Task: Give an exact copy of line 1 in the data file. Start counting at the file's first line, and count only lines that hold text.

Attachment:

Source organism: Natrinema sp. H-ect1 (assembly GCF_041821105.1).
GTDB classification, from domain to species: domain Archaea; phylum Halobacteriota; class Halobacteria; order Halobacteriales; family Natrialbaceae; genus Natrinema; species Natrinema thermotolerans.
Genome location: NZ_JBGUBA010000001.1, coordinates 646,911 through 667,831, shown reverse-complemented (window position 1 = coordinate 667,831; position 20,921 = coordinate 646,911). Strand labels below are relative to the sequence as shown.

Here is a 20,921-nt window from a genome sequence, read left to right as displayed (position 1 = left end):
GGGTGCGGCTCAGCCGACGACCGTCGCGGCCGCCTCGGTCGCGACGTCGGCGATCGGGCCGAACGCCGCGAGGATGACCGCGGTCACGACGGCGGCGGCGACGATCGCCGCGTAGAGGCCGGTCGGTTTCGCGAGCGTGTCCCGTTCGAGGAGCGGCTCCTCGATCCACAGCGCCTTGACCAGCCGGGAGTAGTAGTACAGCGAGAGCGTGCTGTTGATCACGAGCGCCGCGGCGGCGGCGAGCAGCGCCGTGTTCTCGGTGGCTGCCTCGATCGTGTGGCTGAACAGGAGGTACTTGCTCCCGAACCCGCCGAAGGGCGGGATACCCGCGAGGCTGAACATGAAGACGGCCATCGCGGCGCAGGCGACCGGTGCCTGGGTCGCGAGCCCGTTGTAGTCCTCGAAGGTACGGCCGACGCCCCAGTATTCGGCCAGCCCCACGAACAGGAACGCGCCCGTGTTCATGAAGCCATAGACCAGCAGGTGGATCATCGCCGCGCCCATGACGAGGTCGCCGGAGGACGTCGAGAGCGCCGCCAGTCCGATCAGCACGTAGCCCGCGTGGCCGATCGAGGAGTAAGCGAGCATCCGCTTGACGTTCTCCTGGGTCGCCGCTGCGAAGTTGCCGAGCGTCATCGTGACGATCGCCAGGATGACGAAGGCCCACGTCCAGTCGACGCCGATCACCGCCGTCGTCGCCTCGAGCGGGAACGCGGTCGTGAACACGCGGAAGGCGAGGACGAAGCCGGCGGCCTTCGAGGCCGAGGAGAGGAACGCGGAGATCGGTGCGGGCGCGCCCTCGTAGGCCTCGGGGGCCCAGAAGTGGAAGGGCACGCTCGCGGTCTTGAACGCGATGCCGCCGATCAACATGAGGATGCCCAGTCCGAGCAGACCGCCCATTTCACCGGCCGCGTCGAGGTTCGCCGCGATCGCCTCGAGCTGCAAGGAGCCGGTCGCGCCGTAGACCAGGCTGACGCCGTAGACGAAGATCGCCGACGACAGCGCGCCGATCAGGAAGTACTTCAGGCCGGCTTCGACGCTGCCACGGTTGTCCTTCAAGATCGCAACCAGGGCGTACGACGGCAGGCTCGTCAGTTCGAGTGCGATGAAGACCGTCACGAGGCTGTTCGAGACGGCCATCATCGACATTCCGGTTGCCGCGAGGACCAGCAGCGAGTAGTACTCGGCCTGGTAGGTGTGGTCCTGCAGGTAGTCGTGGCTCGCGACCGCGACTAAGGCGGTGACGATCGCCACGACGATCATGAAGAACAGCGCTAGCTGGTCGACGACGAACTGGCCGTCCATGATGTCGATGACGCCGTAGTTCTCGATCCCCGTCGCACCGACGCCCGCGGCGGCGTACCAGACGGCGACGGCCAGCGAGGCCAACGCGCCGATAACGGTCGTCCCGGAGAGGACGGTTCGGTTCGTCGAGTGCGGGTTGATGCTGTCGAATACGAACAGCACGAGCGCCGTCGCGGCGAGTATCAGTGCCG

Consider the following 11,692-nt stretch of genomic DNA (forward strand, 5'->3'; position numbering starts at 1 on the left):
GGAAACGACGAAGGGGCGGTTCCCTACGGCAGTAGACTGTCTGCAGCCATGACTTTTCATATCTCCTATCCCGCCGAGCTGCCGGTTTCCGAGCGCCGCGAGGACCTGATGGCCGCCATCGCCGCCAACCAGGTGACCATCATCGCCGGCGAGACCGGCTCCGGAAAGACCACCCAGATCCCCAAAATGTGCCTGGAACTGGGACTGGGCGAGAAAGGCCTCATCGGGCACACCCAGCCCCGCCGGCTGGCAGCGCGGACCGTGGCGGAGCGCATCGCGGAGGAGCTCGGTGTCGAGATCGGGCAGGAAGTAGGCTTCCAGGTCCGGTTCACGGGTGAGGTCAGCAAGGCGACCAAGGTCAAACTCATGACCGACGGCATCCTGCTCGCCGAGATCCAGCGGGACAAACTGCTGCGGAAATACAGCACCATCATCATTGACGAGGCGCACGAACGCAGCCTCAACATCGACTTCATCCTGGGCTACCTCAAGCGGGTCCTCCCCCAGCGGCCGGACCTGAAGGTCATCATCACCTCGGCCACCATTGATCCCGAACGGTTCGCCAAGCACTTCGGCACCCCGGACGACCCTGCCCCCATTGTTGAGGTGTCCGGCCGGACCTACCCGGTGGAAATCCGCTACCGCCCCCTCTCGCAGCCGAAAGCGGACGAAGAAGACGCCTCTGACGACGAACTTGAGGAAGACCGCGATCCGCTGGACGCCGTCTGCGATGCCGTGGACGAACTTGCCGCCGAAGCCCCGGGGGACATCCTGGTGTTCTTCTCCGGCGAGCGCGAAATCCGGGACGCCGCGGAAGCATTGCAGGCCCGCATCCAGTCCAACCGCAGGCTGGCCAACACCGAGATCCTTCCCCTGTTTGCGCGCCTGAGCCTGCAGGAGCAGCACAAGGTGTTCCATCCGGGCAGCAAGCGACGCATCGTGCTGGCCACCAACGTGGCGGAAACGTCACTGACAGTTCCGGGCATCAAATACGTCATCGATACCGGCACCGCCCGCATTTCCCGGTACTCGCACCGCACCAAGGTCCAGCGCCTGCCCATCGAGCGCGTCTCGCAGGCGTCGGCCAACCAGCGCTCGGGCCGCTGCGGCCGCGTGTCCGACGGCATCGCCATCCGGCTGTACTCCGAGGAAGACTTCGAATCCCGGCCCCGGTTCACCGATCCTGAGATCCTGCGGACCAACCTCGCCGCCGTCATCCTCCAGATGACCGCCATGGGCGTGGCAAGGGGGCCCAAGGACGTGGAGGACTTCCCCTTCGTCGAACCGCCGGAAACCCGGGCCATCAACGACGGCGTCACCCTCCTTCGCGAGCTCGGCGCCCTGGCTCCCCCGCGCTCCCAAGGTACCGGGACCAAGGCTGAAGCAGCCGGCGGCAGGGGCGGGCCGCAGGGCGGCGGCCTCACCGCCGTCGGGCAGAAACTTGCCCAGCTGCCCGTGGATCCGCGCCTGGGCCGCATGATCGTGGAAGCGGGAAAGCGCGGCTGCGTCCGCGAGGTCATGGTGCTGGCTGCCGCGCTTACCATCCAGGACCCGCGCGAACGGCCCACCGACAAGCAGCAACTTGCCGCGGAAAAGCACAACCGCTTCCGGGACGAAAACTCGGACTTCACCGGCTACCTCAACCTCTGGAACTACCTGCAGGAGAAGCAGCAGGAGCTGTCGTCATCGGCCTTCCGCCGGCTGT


Source organism: Natrinema sp. H-ect1 (assembly GCF_041821105.1).